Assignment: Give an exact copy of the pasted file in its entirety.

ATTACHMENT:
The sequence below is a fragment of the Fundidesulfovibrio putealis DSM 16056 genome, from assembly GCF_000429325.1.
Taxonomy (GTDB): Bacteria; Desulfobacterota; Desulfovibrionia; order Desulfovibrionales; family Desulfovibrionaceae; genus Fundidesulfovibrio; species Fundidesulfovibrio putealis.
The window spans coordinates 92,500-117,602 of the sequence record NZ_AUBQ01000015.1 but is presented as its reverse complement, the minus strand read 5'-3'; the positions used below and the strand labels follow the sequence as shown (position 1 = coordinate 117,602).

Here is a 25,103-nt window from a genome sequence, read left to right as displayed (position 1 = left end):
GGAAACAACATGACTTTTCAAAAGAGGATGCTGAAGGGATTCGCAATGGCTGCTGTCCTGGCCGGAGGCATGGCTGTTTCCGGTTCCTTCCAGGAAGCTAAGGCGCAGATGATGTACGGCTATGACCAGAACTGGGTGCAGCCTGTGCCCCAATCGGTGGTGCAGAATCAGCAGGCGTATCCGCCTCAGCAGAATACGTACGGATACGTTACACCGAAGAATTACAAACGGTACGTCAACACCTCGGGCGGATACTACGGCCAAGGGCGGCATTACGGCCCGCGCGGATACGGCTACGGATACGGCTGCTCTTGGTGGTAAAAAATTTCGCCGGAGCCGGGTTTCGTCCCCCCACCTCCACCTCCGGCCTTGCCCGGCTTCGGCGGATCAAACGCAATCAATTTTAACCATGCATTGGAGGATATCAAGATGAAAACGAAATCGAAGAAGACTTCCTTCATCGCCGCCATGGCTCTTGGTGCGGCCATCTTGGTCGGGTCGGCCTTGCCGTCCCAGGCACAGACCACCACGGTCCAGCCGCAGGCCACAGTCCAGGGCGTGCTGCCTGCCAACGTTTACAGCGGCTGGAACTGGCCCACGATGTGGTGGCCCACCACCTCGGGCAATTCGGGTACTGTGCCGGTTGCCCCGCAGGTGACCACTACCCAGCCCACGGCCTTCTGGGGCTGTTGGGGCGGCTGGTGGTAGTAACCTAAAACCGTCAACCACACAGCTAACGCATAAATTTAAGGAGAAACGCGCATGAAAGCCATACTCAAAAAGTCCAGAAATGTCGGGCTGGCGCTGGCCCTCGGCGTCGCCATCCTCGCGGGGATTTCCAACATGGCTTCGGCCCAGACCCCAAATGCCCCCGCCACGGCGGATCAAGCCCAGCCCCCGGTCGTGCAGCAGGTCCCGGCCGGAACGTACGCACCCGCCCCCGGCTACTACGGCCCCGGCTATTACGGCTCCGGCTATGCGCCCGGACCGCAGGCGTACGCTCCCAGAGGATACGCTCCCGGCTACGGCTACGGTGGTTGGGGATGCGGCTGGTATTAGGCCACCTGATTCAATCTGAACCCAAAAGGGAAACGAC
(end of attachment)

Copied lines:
The sequence below is a fragment of the Fundidesulfovibrio putealis DSM 16056 genome, from assembly GCF_000429325.1.
Taxonomy (GTDB): Bacteria; Desulfobacterota; Desulfovibrionia; order Desulfovibrionales; family Desulfovibrionaceae; genus Fundidesulfovibrio; species Fundidesulfovibrio putealis.
The window spans coordinates 92,500-117,602 of the sequence record NZ_AUBQ01000015.1 but is presented as its reverse complement, the minus strand read 5'-3'; the positions used below and the strand labels follow the sequence as shown (position 1 = coordinate 117,602).

Here is a 25,103-nt window from a genome sequence, read left to right as displayed (position 1 = left end):
GGAAACAACATGACTTTTCAAAAGAGGATGCTGAAGGGATTCGCAATGGCTGCTGTCCTGGCCGGAGGCATGGCTGTTTCCGGTTCCTTCCAGGAAGCTAAGGCGCAGATGATGTACGGCTATGACCAGAACTGGGTGCAGCCTGTGCCCCAATCGGTGGTGCAGAATCAGCAGGCGTATCCGCCTCAGCAGAATACGTACGGATACGTTACACCGAAGAATTACAAACGGTACGTCAACACCTCGGGCGGATACTACGGCCAAGGGCGGCATTACGGCCCGCGCGGATACGGCTACGGATACGGCTGCTCTTGGTGGTAAAAAATTTCGCCGGAGCCGGGTTTCGTCCCCCCACCTCCACCTCCGGCCTTGCCCGGCTTCGGCGGATCAAACGCAATCAATTTTAACCATGCATTGGAGGATATCAAGATGAAAACGAAATCGAAGAAGACTTCCTTCATCGCCGCCATGGCTCTTGGTGCGGCCATCTTGGTCGGGTCGGCCTTGCCGTCCCAGGCACAGACCACCACGGTCCAGCCGCAGGCCACAGTCCAGGGCGTGCTGCCTGCCAACGTTTACAGCGGCTGGAACTGGCCCACGATGTGGTGGCCCACCACCTCGGGCAATTCGGGTACTGTGCCGGTTGCCCCGCAGGTGACCACTACCCAGCCCACGGCCTTCTGGGGCTGTTGGGGCGGCTGGTGGTAGTAACCTAAAACCGTCAACCACACAGCTAACGCATAAATTTAAGGAGAAACGCGCATGAAAGCCATACTCAAAAAGTCCAGAAATGTCGGGCTGGCGCTGGCCCTCGGCGTCGCCATCCTCGCGGGGATTTCCAACATGGCTTCGGCCCAGACCCCAAATGCCCCCGCCACGGCGGATCAAGCCCAGCCCCCGGTCGTGCAGCAGGTCCCGGCCGGAACGTACGCACCCGCCCCCGGCTACTACGGCCCCGGCTATTACGGCTCCGGCTATGCGCCCGGACCGCAGGCGTACGCTCCCAGAGGATACGCTCCCGGCTACGGCTACGGTGGTTGGGGATGCGGCTGGTATTAGGCCACCTGATTCAATCTGAACCCAAAAGGGAAACGAC